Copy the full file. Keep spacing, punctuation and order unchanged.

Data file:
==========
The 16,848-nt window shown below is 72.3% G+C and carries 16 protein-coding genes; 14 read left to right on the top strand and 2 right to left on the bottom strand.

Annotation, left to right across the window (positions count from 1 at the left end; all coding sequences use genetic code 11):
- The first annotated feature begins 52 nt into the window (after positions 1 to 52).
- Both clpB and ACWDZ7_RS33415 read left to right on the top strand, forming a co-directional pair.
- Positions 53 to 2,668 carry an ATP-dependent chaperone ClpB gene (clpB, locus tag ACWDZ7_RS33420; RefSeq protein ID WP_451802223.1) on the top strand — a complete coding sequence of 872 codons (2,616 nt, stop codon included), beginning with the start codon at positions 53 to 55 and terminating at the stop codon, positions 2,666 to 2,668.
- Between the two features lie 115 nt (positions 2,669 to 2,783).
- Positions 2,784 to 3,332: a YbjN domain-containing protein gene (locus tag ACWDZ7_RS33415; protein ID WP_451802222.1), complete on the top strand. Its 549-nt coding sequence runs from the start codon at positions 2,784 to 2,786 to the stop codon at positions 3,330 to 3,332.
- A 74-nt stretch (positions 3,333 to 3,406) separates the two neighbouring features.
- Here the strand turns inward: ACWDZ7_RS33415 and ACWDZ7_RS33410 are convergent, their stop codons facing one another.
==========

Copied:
The 16,848-nt window shown below is 72.3% G+C and carries 16 protein-coding genes; 14 read left to right on the top strand and 2 right to left on the bottom strand.

Annotation, left to right across the window (positions count from 1 at the left end; all coding sequences use genetic code 11):
- The first annotated feature begins 52 nt into the window (after positions 1 to 52).
- Both clpB and ACWDZ7_RS33415 read left to right on the top strand, forming a co-directional pair.
- Positions 53 to 2,668 carry an ATP-dependent chaperone ClpB gene (clpB, locus tag ACWDZ7_RS33420; RefSeq protein ID WP_451802223.1) on the top strand — a complete coding sequence of 872 codons (2,616 nt, stop codon included), beginning with the start codon at positions 53 to 55 and terminating at the stop codon, positions 2,666 to 2,668.
- Between the two features lie 115 nt (positions 2,669 to 2,783).
- Positions 2,784 to 3,332: a YbjN domain-containing protein gene (locus tag ACWDZ7_RS33415; protein ID WP_451802222.1), complete on the top strand. Its 549-nt coding sequence runs from the start codon at positions 2,784 to 2,786 to the stop codon at positions 3,330 to 3,332.
- A 74-nt stretch (positions 3,333 to 3,406) separates the two neighbouring features.
- Here the strand turns inward: ACWDZ7_RS33415 and ACWDZ7_RS33410 are convergent, their stop codons facing one another.